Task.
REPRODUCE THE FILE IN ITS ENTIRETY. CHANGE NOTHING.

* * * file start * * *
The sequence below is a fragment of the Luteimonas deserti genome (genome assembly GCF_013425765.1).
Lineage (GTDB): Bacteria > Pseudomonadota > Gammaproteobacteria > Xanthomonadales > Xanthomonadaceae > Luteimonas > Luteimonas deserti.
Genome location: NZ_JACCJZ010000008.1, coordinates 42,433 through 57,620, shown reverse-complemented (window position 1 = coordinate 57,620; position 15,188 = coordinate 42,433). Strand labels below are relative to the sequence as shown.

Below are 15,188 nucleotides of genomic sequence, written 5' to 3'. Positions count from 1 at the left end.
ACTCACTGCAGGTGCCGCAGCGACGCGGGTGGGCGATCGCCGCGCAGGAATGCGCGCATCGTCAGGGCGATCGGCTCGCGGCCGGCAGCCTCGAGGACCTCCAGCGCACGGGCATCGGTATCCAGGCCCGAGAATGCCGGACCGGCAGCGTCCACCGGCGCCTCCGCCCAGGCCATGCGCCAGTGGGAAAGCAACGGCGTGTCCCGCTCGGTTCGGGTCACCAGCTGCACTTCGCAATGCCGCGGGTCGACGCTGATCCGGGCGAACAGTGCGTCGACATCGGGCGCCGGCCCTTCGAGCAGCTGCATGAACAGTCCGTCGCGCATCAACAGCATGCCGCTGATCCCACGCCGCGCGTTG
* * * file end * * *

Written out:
The sequence below is a fragment of the Luteimonas deserti genome (genome assembly GCF_013425765.1).
Lineage (GTDB): Bacteria > Pseudomonadota > Gammaproteobacteria > Xanthomonadales > Xanthomonadaceae > Luteimonas > Luteimonas deserti.
Genome location: NZ_JACCJZ010000008.1, coordinates 42,433 through 57,620, shown reverse-complemented (window position 1 = coordinate 57,620; position 15,188 = coordinate 42,433). Strand labels below are relative to the sequence as shown.

Below are 15,188 nucleotides of genomic sequence, written 5' to 3'. Positions count from 1 at the left end.
ACTCACTGCAGGTGCCGCAGCGACGCGGGTGGGCGATCGCCGCGCAGGAATGCGCGCATCGTCAGGGCGATCGGCTCGCGGCCGGCAGCCTCGAGGACCTCCAGCGCACGGGCATCGGTATCCAGGCCCGAGAATGCCGGACCGGCAGCGTCCACCGGCGCCTCCGCCCAGGCCATGCGCCAGTGGGAAAGCAACGGCGTGTCCCGCTCGGTTCGGGTCACCAGCTGCACTTCGCAATGCCGCGGGTCGACGCTGATCCGGGCGAACAGTGCGTCGACATCGGGCGCCGGCCCTTCGAGCAGCTGCATGAACAGTCCGTCGCGCATCAACAGCATGCCGCTGATCCCACGCCGCGCGTTG